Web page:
Young, single and clueless: why flirting is big business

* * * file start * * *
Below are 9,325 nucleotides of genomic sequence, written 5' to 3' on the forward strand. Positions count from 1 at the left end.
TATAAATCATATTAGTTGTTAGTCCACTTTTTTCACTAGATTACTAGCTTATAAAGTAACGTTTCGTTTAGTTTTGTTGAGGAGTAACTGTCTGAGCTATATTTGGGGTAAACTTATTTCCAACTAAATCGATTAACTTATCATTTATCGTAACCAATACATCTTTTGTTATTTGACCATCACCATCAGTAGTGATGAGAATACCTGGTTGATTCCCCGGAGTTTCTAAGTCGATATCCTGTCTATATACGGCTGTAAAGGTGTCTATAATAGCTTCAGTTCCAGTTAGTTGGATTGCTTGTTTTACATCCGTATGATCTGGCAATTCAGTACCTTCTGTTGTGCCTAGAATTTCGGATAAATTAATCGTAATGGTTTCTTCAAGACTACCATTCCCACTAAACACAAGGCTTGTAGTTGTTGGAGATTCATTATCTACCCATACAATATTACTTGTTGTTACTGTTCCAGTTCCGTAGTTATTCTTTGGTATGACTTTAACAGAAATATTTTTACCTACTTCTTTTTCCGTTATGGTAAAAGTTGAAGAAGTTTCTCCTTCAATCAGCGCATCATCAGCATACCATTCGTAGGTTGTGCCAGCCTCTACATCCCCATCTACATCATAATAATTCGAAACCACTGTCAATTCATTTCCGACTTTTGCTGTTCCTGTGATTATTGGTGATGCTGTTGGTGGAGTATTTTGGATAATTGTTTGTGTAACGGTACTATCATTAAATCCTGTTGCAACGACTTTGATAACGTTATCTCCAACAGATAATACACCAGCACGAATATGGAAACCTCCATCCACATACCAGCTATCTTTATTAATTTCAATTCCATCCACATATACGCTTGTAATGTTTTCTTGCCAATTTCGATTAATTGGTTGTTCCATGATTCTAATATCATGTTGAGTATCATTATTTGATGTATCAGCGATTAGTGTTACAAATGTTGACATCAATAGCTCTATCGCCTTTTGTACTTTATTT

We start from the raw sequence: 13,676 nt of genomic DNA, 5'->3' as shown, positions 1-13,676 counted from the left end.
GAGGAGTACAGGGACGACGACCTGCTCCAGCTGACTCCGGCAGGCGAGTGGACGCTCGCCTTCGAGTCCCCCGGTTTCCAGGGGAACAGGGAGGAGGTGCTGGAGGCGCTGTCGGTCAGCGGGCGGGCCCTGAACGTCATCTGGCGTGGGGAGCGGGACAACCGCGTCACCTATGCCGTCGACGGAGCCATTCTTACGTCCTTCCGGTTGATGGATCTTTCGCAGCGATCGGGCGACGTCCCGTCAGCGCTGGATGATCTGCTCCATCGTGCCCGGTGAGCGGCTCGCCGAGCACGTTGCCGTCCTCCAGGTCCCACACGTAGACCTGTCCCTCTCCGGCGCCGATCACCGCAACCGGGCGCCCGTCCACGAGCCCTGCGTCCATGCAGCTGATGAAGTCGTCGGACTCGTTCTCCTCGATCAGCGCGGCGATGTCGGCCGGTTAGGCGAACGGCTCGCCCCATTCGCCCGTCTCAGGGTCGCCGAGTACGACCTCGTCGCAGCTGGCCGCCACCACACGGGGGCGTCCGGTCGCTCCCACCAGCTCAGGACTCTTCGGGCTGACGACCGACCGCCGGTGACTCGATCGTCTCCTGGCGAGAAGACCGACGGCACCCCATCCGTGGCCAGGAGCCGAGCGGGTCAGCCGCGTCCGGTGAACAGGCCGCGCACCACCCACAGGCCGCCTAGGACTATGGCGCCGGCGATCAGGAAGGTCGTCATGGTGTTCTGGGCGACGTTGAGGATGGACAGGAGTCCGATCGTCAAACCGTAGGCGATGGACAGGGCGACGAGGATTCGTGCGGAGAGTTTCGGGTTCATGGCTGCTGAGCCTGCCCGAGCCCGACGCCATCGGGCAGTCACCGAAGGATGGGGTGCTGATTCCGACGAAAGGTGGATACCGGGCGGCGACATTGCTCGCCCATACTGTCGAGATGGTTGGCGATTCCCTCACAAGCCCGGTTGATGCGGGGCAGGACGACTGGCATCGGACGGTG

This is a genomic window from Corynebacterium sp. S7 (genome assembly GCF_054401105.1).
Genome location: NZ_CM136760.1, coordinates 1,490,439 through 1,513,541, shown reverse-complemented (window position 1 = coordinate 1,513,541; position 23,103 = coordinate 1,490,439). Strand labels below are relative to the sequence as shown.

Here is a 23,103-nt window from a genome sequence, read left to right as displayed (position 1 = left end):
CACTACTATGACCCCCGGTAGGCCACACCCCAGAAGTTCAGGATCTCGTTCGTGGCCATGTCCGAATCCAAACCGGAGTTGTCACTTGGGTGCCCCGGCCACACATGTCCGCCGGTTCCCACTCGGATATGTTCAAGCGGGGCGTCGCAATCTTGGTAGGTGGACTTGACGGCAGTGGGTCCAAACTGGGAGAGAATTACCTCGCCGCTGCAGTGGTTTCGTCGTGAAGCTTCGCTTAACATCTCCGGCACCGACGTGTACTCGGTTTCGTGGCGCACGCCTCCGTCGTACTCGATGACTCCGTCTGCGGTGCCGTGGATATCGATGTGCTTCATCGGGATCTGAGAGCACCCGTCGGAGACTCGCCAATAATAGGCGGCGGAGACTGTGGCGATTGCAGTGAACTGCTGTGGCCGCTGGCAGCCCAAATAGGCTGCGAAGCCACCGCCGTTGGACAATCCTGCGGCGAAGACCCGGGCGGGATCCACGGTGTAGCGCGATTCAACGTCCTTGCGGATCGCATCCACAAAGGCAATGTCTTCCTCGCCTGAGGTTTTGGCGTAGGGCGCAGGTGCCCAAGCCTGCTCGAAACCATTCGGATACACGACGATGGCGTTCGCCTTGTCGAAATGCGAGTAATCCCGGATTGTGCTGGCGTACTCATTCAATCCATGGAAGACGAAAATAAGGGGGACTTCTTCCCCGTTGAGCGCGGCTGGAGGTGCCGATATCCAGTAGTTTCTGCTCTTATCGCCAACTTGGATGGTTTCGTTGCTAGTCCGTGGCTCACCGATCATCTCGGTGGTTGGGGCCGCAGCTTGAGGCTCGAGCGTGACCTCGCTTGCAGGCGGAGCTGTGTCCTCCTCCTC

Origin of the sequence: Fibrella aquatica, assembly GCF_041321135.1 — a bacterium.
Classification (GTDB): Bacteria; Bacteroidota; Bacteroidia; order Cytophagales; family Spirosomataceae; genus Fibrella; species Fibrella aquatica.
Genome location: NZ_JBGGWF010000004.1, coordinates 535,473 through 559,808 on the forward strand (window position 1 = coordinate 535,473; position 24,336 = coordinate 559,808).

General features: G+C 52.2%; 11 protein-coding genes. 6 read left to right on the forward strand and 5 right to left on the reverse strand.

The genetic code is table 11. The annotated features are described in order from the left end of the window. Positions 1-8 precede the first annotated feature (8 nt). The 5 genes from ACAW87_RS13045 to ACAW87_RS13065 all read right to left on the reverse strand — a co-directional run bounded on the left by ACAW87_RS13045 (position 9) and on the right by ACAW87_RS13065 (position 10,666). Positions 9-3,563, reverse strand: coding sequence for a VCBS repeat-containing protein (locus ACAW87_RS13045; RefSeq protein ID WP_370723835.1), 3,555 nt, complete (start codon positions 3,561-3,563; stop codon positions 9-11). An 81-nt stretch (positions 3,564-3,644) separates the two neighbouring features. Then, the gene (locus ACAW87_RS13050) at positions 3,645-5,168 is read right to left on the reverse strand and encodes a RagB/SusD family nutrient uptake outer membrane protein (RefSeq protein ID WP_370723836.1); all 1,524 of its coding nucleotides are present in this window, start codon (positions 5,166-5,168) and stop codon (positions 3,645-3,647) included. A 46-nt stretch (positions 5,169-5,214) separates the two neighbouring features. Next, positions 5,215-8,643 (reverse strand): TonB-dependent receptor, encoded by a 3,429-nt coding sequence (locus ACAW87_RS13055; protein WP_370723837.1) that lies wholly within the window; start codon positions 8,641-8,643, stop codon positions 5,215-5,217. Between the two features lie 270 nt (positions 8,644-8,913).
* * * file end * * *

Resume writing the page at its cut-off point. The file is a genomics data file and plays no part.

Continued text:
It's all in the body language. A raised eyebrow, a brief, intense moment of eye contact and a tantalising smile. It sounds simple, but Britain's young professionals have forgotten how to flirt.</p>Long hours in the office have made a generation of 20- and 30-somethings socially inadequate, under-confident and single. As a result, classes on the techniques of flirting are booming.</p>Last week, at a hotel in Russell Square, London, The Independent on Sunday joined 50 people all hoping to learn how to improve their chances with the opposite sex. Each had paid £10 to attend an introductory evening on flirting.</p>Their host was Peta Haskell, Britain's self-styled leading flirt coach. Her organisation, the Flirting Academy, runs "attraction in action" evenings like this one; flirting weekends at hotels at a cost of £350; and even one-on-one consultations for which she charges a £150 an hour. Since Ms Haskell began in 1999, the number of people attending her courses has increased 10-fold. Flirting, or at least the teaching of it, is big business.</p>At the Attraction in Action evening last week, the session began with an hour of music and dance, supposed to make the audience relax.</p>Bedecked in a tight gold and black tracksuit with braiding in her dyed-blond hair, Ms Haskell, that great guru of flirting, demanded of the audience, "what do you want?" and, "Why are you here?"</p>To Paul, a student in his 20s, the answer was obvious: "I want to give a lot of women a really good time," he said. David, a clean-cut looking man in his thirties, was less direct in his answer but no less desperate. "I want to have an amazing, passionate, extraordinary relationship," he said. Spencer, a middle-aged man, on the other hand, said: "I want to live life as if in a whitewater rapid - more people, more energy, more full-on."</p>The first task for the audience was to greet each other. Mingling, they approached members of the opposite sex with the words, "hello you goddess/god". An exercise to create an "inner sense of belief".</p>The next step was to inform a partner of your desires. "Does your body language reflect what you wish for?" asked Ms Haskell.</p>While the theme of the night was "to get in touch with the jewel that sparkles within you", Ms Haskell's intensive flirting weekends are taught in a more practical way.</p>Her pupils are schooled in eye contact and sent outto flirt. If nothing else, Ms Haskell says, the pupils create "a sense of well-being" and "positive communication".</p>Jackie Kemp is a 33-year-old dentist who attended a flirting weekend in 1999. Having spent long hours locked away in her surgery she had, she says, "forgotten how to interact socially".</p>Throughout the weekend she put her flirting lessons to good use and developed, she recalls, "a close bond with Martin, a fellow pupil". Ms Kemp and Martin went on their first date a week after leaving the Flirting Academy and married 13 months later.</p>Ms Haskell is not the only coach with a growing clientele due to the demands of singletons. Relationship gurus across the UK are reporting a rise in business. Mark Williams, a life coach whose one-on-one and group sessions are designed to open people up to the opportunities of relationships, agrees. "It is a growing industry," he says. "Since I started 18 months ago, it has really taken off."</p>The Independent on Sunday decided to put the flirting advice to practical use. Friday lunchtimes at the Via Rossa are packed with single young men. First to be approached was Arun Rajput, a 24-year-old IT manager from Paddington. As this reporter played with her hair and attempted eye contact, Mr Rajput seemed impressed. "Her approach was different but good," he said. A group of Barclays Bank employees were also complimentary, although "a low-cut top would not have gone amiss," said one. </p>
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